US proposes to cut methane from oil, gas by nearly half

Matthew Daly, Associated Press

The Obama administration issued a final rule Thursday to cut methane emissions from U.S. oil and gas production by nearly half over the next decade as part of an ongoing push by President Barack Obama to curb climate change.

In this June 12, 2014 file photo, oil pumps and natural gas burn off in Watford City, N.D. Methane emissions will likely be the next big environmental issue to face North Dakota's booming oil industry according to a top official at the state's Department of Health. The Obama administration is finalizing a rule to cut methane emissions from U.S. oil and gas production by nearly half over the next decade. It’s part of an ongoing push by the president to curb climate change. (AP Photo/Charles Rex Arbogast, File)

WASHINGTON (AP) — The Obama administration issued a final rule Thursday to cut methane emissions from U.S. oil and gas production by nearly half over the next decade as part of an ongoing push by President Barack Obama to curb climate change.

The rule by the Environmental Protection Agency would reduce methane emissions from oil and gas drilling by 40 to 45 percent by 2025, compared to 2012 levels. It would require energy producers to find and repair leaks at oil and gas wells and capture gas that escapes from wells that use the common drilling technique known as hydraulic fracturing, or fracking.

Methane, the key component of natural gas, tends to leak during oil and gas production. Although it makes up just a sliver of greenhouse gas emissions in the United States, it is far more powerful than carbon dioxide at trapping heat in the atmosphere, making it a top target for environmentalists concerned about global warming.

Officials estimate the rule would cost the industry about $530 million in 2025. Those costs would be outweighed by reduced health care costs and other benefits totaling about $690 million, officials estimate.

EPA administrator Gina McCarthy said the new rule would "protect public health and reduce pollution linked to cancer and other serious health effects while allowing industry to continue to grow and provide a vital source of energy for Americans across the country."

With his presidency drawing to a close, Obama has been in a rush to propose and finalize sweeping regulations targeting greenhouse gases blamed for global warming.

The methane rule follows a landmark regulation Obama finalized last year to cut carbon dioxide emissions from coal-fired power plants by 32 percent. The plan, the centerpiece of Obama's climate change strategy, has drawn legal challenges from power companies and dozens of Republican-led states.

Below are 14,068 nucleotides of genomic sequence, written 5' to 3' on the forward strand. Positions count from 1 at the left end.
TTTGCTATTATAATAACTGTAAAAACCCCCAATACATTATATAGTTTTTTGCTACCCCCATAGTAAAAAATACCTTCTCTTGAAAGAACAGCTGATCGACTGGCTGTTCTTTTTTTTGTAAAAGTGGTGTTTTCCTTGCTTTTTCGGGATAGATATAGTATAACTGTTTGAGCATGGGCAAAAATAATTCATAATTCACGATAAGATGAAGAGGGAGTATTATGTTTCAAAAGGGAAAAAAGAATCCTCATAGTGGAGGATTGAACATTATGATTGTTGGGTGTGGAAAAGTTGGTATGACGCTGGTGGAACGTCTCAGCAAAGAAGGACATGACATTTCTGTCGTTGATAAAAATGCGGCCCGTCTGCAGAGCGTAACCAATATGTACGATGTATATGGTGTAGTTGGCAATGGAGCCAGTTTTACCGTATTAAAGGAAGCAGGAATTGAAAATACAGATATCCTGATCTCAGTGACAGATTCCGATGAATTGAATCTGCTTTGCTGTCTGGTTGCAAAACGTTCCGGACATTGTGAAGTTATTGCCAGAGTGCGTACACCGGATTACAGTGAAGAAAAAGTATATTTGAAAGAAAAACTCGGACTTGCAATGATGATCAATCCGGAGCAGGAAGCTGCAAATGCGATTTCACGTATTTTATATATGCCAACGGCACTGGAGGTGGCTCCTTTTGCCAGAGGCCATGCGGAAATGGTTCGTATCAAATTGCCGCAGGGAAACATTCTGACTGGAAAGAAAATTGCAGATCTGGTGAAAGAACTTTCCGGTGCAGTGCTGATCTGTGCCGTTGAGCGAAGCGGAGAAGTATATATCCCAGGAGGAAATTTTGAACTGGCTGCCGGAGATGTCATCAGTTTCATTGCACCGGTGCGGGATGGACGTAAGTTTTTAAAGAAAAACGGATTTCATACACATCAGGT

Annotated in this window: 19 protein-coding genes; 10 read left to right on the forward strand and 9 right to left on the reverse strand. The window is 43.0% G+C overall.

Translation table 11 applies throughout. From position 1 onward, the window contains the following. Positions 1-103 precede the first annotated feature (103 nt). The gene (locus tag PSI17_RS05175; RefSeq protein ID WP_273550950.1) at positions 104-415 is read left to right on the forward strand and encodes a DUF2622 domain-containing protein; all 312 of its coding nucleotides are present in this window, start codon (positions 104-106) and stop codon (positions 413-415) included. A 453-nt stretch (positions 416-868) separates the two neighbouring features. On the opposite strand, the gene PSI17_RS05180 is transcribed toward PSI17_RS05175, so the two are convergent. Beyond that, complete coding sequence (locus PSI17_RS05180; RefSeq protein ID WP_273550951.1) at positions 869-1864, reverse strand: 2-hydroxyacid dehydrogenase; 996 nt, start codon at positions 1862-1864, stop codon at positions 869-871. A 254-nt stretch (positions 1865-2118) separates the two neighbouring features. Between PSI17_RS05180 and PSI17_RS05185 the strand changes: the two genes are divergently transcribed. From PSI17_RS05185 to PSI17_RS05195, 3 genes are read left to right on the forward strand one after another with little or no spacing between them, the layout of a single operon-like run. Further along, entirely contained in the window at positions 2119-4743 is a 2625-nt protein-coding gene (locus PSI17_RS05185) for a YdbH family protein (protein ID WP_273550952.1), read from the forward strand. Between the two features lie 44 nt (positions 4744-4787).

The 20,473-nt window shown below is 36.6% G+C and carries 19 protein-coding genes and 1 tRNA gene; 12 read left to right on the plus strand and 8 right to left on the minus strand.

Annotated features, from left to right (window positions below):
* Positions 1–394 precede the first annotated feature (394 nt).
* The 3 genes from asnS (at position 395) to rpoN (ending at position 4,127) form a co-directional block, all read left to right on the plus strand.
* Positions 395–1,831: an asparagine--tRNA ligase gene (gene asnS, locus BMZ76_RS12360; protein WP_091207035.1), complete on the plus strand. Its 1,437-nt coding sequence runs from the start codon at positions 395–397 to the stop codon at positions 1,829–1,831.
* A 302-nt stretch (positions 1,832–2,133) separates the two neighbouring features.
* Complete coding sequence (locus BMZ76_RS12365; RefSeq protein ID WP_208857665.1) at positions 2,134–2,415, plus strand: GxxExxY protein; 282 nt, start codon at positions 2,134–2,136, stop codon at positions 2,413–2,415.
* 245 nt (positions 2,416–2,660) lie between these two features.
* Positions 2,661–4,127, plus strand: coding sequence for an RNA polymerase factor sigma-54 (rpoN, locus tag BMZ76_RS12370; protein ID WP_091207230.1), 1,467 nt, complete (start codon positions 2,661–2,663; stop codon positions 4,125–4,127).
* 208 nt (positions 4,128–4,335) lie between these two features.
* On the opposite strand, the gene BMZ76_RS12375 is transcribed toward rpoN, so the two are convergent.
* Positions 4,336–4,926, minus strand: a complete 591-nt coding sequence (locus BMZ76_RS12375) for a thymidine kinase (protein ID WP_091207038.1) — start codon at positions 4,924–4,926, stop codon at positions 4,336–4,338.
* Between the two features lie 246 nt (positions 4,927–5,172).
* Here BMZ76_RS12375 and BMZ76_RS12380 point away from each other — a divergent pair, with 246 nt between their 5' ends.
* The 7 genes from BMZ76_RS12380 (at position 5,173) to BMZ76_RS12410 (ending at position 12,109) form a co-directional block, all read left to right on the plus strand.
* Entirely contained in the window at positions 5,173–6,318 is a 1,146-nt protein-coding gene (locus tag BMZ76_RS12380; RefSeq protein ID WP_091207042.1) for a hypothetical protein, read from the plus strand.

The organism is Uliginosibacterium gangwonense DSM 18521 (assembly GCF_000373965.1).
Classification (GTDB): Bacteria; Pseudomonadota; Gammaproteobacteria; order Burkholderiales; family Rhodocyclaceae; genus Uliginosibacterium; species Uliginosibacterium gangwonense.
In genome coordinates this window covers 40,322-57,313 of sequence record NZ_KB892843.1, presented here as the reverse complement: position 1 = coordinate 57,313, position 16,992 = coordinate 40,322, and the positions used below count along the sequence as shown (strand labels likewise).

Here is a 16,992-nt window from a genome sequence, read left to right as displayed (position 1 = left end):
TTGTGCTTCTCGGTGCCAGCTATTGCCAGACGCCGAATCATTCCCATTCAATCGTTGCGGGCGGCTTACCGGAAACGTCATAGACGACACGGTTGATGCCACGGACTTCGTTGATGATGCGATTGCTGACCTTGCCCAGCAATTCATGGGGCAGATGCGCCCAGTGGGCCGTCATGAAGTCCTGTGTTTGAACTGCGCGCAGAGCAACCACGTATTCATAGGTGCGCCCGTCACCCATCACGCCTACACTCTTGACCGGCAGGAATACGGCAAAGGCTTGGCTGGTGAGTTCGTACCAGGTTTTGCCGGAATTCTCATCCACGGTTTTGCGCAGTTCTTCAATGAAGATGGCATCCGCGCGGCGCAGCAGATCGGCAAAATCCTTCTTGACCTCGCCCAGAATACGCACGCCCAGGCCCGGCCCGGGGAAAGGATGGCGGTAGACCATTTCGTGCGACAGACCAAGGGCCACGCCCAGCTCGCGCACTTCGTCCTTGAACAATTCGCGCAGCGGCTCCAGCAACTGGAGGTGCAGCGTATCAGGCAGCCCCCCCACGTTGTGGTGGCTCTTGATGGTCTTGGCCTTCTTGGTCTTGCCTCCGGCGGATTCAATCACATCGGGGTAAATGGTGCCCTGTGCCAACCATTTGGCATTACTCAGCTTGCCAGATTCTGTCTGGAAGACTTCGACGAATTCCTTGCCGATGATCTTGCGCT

Obama also has proposed regulations targeting carbon pollution from airplanes and set new standards to improve fuel efficiency and reduce carbon dioxide pollution from trucks and vans.

The president has set a goal to cut overall U.S. emissions by 26 percent to 28 percent over the next decade, as he seeks to leave a legacy of using the full range of his executive power to fight climate change and encouraging other countries to do the same.

Fred Krupp, president of the Environmental Defense Fund, an advocacy group, called methane "a tremendous threat to our climate" and said cutting methane pollution "is the fastest, cheapest path to slow the warming we will otherwise see in the next 20 years."

The American Petroleum Institute, the largest lobbying group for the oil and gas industry, said the new rule could harm America's "shale energy revolution" that has lowered U.S. carbon emissions and lowered costs for American consumers to heat their homes and drive their cars.

"Even as oil and natural gas production has risen dramatically" in recent years, "methane emissions have fallen, thanks to industry leadership and investment in new technologies," said Kyle Isakower, API vice president of regulatory and economic policy.

"It doesn't make sense that the administration would add unreasonable and overly burdensome regulations when the industry is already leading the way in reducing emissions," Isakower said.

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